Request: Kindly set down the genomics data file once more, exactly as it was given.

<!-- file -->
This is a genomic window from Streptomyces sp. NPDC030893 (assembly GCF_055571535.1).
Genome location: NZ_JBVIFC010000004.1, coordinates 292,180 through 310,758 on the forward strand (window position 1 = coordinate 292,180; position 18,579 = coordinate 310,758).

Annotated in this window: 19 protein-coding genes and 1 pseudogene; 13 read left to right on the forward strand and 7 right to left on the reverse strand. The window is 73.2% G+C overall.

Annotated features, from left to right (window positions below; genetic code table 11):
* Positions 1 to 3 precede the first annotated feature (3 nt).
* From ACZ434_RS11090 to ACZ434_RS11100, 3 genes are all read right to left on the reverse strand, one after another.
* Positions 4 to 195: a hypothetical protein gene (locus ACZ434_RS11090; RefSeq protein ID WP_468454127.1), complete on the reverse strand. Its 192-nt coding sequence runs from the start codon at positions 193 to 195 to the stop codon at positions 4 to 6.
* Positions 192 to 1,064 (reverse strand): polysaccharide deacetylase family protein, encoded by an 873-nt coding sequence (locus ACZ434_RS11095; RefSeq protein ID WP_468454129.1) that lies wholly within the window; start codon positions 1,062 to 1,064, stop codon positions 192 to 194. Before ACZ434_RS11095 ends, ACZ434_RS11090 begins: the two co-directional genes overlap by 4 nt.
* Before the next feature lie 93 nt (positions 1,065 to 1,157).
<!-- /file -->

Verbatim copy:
This is a genomic window from Streptomyces sp. NPDC030893 (assembly GCF_055571535.1).
Genome location: NZ_JBVIFC010000004.1, coordinates 292,180 through 310,758 on the forward strand (window position 1 = coordinate 292,180; position 18,579 = coordinate 310,758).

Annotated in this window: 19 protein-coding genes and 1 pseudogene; 13 read left to right on the forward strand and 7 right to left on the reverse strand. The window is 73.2% G+C overall.

Annotated features, from left to right (window positions below; genetic code table 11):
* Positions 1 to 3 precede the first annotated feature (3 nt).
* From ACZ434_RS11090 to ACZ434_RS11100, 3 genes are all read right to left on the reverse strand, one after another.
* Positions 4 to 195: a hypothetical protein gene (locus ACZ434_RS11090; RefSeq protein ID WP_468454127.1), complete on the reverse strand. Its 192-nt coding sequence runs from the start codon at positions 193 to 195 to the stop codon at positions 4 to 6.
* Positions 192 to 1,064 (reverse strand): polysaccharide deacetylase family protein, encoded by an 873-nt coding sequence (locus ACZ434_RS11095; RefSeq protein ID WP_468454129.1) that lies wholly within the window; start codon positions 1,062 to 1,064, stop codon positions 192 to 194. Before ACZ434_RS11095 ends, ACZ434_RS11090 begins: the two co-directional genes overlap by 4 nt.
* Before the next feature lie 93 nt (positions 1,065 to 1,157).